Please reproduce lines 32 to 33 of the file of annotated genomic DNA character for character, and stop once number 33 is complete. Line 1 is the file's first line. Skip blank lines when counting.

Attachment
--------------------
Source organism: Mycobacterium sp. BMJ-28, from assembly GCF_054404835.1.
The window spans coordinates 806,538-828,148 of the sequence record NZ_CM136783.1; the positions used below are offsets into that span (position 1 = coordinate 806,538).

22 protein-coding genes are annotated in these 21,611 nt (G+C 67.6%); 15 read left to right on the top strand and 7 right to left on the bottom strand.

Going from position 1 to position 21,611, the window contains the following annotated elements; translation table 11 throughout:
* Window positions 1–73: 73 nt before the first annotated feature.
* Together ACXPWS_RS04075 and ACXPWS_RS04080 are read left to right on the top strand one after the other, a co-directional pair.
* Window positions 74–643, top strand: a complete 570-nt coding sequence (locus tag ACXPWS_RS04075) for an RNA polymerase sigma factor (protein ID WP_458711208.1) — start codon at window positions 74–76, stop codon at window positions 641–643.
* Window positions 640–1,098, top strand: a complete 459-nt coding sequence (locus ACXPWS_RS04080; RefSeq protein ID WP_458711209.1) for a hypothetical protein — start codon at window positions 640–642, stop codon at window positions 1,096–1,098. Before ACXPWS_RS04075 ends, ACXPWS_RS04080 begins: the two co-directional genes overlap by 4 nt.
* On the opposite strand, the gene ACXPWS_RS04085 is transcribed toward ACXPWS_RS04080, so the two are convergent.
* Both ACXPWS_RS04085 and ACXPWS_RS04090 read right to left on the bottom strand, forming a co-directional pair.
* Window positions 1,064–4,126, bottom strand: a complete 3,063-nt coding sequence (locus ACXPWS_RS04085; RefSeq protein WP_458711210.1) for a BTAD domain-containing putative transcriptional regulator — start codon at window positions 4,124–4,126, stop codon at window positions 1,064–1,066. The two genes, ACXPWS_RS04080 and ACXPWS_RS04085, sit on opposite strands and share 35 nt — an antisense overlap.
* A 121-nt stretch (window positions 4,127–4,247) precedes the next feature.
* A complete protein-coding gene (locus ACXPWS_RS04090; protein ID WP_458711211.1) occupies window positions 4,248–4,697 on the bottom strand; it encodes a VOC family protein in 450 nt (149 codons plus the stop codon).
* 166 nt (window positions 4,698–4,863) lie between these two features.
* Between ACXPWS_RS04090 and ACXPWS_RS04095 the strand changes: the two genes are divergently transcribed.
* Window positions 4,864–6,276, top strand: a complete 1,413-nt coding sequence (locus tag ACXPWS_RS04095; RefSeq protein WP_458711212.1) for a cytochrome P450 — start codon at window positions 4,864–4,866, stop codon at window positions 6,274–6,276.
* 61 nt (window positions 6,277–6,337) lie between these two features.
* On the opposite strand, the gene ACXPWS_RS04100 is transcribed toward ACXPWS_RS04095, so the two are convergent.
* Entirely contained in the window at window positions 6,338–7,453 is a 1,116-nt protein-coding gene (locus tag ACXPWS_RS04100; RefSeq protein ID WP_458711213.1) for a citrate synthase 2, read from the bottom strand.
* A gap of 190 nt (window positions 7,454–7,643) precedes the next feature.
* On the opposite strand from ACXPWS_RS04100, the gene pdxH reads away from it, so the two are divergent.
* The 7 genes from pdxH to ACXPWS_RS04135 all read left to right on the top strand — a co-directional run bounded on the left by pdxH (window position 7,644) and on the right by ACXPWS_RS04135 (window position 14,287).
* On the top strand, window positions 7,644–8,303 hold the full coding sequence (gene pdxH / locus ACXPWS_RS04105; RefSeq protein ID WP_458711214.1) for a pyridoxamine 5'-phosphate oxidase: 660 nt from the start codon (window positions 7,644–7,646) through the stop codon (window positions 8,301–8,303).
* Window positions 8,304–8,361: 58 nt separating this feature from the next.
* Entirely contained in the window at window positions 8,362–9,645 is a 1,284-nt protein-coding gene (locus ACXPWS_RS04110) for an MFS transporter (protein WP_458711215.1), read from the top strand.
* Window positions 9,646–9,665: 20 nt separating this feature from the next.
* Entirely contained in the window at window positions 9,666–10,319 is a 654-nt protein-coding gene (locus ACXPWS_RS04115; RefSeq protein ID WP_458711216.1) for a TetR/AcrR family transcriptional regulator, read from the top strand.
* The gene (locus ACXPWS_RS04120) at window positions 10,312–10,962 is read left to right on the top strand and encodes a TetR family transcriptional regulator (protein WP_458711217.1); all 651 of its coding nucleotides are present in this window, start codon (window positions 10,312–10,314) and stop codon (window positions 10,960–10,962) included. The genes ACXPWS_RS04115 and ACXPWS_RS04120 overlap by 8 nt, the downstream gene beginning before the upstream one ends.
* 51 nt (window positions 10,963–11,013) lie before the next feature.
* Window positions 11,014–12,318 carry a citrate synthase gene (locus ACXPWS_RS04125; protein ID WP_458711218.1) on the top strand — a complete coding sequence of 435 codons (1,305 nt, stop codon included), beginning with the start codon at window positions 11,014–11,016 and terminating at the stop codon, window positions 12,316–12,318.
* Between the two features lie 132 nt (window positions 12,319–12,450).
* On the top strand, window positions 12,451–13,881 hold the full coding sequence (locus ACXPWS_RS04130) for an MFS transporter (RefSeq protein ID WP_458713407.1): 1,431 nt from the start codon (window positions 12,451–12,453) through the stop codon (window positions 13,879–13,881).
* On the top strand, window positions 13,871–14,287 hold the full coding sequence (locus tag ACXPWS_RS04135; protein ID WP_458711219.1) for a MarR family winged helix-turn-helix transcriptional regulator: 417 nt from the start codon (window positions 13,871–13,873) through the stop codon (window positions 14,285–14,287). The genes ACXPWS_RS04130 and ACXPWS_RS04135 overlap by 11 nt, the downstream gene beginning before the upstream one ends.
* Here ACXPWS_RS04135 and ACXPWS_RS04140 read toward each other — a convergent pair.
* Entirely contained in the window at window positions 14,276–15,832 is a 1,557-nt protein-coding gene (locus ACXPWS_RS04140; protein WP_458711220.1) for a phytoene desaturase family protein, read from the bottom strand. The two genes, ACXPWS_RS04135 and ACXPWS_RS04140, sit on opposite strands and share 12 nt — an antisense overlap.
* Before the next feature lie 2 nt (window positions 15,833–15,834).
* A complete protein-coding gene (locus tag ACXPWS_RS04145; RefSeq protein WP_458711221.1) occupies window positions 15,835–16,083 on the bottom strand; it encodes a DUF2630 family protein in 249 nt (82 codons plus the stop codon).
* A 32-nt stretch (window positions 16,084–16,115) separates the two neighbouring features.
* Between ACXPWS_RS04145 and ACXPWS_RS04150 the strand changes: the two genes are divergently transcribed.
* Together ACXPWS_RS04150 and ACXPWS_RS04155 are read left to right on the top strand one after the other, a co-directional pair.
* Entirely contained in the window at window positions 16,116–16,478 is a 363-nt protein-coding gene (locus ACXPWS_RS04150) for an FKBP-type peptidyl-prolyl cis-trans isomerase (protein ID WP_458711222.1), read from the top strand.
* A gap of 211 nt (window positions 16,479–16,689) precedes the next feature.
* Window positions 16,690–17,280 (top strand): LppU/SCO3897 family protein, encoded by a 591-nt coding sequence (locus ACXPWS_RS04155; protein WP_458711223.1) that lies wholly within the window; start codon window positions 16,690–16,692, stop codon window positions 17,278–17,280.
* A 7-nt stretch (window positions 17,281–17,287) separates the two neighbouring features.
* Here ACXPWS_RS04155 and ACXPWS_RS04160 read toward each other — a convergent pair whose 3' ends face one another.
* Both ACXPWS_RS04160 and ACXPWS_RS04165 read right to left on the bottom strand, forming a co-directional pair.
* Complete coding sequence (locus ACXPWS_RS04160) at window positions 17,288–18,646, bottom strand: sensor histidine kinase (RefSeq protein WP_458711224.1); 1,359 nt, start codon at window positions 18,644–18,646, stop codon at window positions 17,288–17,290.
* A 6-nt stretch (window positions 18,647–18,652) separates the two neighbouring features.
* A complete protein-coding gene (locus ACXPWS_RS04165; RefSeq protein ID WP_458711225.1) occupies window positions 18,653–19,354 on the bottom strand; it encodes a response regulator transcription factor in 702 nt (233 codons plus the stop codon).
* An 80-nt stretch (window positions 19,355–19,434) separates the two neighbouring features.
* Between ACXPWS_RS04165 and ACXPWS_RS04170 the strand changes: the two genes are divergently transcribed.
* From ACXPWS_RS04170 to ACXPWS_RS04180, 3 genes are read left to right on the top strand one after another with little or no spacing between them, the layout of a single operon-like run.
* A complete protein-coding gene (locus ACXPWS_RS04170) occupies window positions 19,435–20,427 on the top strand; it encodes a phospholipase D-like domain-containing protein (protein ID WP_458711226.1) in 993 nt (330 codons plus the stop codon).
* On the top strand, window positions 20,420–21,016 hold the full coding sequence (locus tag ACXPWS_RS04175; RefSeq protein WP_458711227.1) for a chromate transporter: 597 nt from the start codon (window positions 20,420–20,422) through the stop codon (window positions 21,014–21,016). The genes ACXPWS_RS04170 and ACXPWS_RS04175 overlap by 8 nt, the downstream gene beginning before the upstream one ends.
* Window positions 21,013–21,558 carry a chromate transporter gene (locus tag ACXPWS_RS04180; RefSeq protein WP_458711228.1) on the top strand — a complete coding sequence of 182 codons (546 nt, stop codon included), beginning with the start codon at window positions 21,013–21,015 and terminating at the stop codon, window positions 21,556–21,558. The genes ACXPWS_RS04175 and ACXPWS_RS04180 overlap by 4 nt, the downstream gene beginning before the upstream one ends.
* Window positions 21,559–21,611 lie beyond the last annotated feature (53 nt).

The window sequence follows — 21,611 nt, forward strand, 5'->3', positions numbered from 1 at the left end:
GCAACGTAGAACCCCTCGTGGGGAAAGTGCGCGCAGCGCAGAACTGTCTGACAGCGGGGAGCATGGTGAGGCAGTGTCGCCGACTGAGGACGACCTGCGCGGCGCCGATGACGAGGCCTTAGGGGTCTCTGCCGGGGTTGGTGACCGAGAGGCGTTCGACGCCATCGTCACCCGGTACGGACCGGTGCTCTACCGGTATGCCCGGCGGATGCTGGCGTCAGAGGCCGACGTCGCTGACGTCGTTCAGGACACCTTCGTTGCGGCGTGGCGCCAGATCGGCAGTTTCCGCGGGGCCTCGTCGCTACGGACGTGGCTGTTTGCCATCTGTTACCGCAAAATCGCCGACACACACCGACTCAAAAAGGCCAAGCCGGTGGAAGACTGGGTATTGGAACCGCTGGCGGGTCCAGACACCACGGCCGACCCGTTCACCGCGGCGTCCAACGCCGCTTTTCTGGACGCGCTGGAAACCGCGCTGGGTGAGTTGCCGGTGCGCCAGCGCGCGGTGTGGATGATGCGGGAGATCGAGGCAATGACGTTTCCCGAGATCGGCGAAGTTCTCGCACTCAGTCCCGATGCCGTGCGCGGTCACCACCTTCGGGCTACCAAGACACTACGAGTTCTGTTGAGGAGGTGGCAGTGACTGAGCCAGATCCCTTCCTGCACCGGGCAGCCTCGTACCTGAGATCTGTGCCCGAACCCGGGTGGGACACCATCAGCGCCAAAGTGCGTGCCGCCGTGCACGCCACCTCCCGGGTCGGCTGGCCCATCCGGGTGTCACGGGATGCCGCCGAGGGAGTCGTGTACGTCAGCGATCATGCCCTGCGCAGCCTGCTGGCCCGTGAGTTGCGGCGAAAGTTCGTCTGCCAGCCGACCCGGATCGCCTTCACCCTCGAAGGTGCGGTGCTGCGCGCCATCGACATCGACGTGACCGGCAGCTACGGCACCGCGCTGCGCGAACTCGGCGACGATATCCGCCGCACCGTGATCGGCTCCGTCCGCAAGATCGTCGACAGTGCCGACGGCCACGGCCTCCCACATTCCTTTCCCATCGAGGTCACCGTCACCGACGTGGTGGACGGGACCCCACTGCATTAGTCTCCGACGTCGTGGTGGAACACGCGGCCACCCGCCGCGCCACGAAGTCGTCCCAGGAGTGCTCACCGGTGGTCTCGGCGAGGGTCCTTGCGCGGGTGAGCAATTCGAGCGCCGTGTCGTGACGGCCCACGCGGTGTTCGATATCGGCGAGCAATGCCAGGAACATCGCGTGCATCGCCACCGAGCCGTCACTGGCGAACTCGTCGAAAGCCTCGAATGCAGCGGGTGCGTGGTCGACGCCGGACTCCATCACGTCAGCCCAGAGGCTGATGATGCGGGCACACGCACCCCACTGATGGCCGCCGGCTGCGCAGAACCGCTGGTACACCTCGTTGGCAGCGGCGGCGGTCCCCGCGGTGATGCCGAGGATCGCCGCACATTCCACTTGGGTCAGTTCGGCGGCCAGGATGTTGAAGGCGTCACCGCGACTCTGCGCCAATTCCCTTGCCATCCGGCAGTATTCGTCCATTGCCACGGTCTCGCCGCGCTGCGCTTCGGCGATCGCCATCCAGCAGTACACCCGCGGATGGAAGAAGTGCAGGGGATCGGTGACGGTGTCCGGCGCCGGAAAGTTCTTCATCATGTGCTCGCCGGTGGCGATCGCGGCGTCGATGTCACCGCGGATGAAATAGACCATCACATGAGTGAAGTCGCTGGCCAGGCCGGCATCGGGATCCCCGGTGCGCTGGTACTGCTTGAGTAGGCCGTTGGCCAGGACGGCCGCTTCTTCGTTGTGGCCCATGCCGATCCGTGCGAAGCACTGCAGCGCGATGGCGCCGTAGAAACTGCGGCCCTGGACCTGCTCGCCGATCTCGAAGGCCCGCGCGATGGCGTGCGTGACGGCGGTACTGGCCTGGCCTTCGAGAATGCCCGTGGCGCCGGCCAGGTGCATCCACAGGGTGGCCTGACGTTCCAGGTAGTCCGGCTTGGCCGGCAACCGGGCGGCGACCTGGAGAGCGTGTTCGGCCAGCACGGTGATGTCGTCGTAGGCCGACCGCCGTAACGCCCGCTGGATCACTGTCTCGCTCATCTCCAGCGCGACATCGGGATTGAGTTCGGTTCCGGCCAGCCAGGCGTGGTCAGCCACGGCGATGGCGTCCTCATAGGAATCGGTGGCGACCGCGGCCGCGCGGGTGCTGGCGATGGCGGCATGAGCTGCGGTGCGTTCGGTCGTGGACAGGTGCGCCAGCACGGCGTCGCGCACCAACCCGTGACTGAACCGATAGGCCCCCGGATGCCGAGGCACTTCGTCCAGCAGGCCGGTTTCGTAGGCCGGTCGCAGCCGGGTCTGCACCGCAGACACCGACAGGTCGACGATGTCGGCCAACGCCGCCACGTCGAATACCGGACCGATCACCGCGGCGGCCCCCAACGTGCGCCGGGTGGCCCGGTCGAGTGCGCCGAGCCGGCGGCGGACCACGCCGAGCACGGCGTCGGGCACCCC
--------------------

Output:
* On the top strand, window positions 12,451–13,881 hold the full coding sequence (locus ACXPWS_RS04130) for an MFS transporter (RefSeq protein ID WP_458713407.1): 1,431 nt from the start codon (window positions 12,451–12,453) through the stop codon (window positions 13,879–13,881).
* On the top strand, window positions 13,871–14,287 hold the full coding sequence (locus tag ACXPWS_RS04135; protein ID WP_458711219.1) for a MarR family winged helix-turn-helix transcriptional regulator: 417 nt from the start codon (window positions 13,871–13,873) through the stop codon (window positions 14,285–14,287). The genes ACXPWS_RS04130 and ACXPWS_RS04135 overlap by 11 nt, the downstream gene beginning before the upstream one ends.